Category Archives: replication impact

Hi-tech against scientific misconduct + gender bias

The Guardian published a long read piece today on attempts to detect data errors or fabrication on a large scale. Using the app Statcheck by Michele Nuijten, we can now detect automatically if papers may have errors in them. Unfortunately Michele is hardly mentioned in the article and does not become a vital part of the larger story. Gender bias?

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Paper on measuring terrorism using replication data

An exciting paper at ISA’s 55th Annual Convention in Toronto tackles the challenge to find alternative operationalizations of terrorism using replication data. Join the disussion on Thursday, March 27, 2014 (10.30am).
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Replication in International Relations: Successes & Failures in Practice

isa2The largest International Relations conference, ISA’s 55th Annual Convention (March 26-29, 2014), features two panels on replication and reproducibility this year. The second panel covers “Replication in International Relations: Successes & Failures in Practice.”
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Reblog: Replication in political science graduate courses: an untapped resource?

Screen Shot 2014-02-12 at 8.18.42 PMA post I published with Seth Werfel and Stephanie Wykstra on The Monkey Cage blog discusses survey results about replication projects assigned in graduate courses.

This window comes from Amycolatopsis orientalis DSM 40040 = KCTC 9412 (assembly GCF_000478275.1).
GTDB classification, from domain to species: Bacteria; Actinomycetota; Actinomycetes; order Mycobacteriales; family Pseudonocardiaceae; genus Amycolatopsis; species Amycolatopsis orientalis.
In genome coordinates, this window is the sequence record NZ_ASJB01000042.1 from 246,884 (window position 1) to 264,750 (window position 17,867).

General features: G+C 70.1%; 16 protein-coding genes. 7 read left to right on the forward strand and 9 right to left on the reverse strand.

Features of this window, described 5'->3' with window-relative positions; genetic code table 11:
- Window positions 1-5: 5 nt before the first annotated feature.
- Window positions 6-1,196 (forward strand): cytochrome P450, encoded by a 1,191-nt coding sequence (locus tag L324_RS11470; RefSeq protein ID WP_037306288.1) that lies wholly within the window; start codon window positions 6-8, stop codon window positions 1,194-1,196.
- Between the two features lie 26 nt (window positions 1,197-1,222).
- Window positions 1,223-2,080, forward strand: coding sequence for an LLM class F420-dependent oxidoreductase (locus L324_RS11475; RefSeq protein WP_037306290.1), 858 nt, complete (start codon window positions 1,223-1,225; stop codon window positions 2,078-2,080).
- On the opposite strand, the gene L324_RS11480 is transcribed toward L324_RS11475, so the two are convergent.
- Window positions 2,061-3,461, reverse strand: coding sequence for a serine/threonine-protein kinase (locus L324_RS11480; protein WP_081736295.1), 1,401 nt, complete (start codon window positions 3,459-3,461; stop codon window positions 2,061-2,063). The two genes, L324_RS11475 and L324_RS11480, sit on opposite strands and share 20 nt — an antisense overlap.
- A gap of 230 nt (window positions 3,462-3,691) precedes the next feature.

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New ethics guidelines for data Access & research transparency

The current issue of PS: Political Science & Politics (Vol 47, Issue 1) is devoted to reproducibility, replication and data access. In eight articles, political scientists discuss the need for better quality standards in qualitative and quantitative research. This blog will publish a series of posts on the main points, starting with observations on the current state of reproducibility by Arthur Lupia and Colin Elman.
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Yale psychology lab retracts papers after failed self-replication

The Retraction Watch blog just published a story of a “scientist doing the right thing at significant professional cost”: Yale’s Laurie Santos could not replicate her own papers, and decided to request a retraction by the journals.
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Can the replication movement be harmful: The discussion continues

I recently wrote a piece reacting to Mina Bissell’s article on the risks of the replication drive. Now that American statistician and political scientist Andrew Gelman blogged about the topic, the discussion continues. According to Gelman, “the push for replication is so strong that now there’s a backlash against it”.
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